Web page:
Never thought I would be stumped on third grade homework
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The schwa sound is the eh sound....
I had to look it up on the internet to help my son. As clear as mud. They got to be kidding me...
You think they would call the in eh sound.... not the schwa sound. crazy book.
Actually the schwa is the "uh" sound...and that's pretty common 3rd grade homework. I vividly remember a worksheet on schwas in 3rd grade myself with owrds like "pencil" and "lemon" on it.
I haven't heard of that name for it.
Guess that means my older ones didn't have problems with that particular worksheet, but guaranteed I'll come across it next year with Dd.
I recall my teacher teaching us about the schwa sound. She walked around fake punching herself in the tummy and other dramatic things.
Feona where did you grow up originally? I always thought from your "voice" that you may be a newer american
Pam, 'pencil' and 'lemon' clearly have the 'eh' sound....so why would they be on a worksheet if you're saying the schwa is the 'uh' sound??
The link above said it was the uh sound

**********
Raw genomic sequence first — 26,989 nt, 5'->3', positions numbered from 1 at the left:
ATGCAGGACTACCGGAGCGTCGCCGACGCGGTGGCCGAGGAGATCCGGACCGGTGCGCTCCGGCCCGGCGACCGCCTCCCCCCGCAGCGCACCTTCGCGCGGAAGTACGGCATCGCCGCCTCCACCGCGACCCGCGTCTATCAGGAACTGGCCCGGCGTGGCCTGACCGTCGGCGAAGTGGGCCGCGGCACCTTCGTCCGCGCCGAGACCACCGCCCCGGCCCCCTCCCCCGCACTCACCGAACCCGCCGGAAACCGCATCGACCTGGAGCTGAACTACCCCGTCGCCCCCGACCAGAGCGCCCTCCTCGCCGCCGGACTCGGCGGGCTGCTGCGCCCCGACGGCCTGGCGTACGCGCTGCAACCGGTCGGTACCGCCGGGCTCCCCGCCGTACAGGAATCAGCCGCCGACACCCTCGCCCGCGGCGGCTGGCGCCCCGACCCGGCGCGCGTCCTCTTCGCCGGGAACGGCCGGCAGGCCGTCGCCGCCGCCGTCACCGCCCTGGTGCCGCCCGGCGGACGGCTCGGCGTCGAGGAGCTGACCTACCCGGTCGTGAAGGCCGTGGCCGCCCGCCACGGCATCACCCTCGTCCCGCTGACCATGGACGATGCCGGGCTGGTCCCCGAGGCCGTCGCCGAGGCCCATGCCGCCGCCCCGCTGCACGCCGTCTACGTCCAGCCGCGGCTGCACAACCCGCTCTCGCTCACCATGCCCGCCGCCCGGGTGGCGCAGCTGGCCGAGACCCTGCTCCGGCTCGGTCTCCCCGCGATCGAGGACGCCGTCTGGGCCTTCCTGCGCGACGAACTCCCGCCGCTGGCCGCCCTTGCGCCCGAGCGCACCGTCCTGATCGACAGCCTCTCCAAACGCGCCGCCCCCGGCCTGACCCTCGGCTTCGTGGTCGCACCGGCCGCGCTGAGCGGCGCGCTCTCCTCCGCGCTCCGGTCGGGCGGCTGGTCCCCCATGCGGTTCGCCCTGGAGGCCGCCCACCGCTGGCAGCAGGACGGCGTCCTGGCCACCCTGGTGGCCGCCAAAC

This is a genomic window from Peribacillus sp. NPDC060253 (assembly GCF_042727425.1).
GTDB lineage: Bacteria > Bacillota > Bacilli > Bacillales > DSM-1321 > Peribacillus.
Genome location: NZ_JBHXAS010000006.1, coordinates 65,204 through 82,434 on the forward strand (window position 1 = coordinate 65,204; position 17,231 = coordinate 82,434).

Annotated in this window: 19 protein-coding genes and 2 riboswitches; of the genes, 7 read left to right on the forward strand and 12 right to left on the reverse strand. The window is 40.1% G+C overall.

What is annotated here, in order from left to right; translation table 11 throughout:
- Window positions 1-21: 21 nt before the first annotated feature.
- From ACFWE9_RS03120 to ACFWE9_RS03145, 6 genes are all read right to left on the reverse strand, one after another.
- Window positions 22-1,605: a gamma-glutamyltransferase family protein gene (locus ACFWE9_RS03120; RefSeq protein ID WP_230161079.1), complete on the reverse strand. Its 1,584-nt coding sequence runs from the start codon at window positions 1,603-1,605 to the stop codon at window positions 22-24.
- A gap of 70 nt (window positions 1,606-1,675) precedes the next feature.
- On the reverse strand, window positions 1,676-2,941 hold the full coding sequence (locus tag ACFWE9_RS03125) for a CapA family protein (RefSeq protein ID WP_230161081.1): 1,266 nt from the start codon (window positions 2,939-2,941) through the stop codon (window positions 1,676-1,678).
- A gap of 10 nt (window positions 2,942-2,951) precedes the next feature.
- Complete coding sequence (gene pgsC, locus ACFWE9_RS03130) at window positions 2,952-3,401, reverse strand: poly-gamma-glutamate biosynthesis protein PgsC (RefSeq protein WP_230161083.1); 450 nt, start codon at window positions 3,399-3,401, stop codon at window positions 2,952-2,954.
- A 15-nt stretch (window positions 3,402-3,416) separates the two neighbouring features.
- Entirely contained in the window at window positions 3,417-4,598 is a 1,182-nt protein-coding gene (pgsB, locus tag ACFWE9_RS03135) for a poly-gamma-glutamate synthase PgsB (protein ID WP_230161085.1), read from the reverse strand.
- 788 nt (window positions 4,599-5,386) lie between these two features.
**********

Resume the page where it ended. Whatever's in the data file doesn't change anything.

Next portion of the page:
a sound that isn't very pronounced. Oh no... now I am explaining the werid thing. I don't see the point to this.
I had a hard time doing the worksheet. I was guessing for at least three things.
I was born in New York but I write terrible. They even put me in remedial business writing in college.
I remember learning about the schwa sound, using that exact word.
I have no memory of learning this. I forget what that section of grammer is called.
Does anyone remember? is it phonics?
I remember I never really thought I understood it when we were learning it. But I read alot so it didn't matter. I picked up spelling through reading.
I guess some people learn spelling though reading
and other learn through phonics
and some learn though both.
I guess that is the point of it then. A sound that doesn't sound like what it is. Oh isn't that the entire English language....
lemuhn (lemon) and pencuhl (pencil)
And Feona, it can be phonics and/or spelling. They go hand in hand
Ohhhhh....I was reading pencil and lemon with the BEGINNING 'eh' sound, paying no attention to the middle or end sounds. Thanks!
found this info online when I searched for "schwa sound" and origins:
The term "schwa" was taken over from German philologists who used it to describe the unstressed mid-central vowel which occurs in the first and last syllable of "America". It is not a letter, but a sound. It can also be the symbol used to refer to that sound (the upside down e symbol)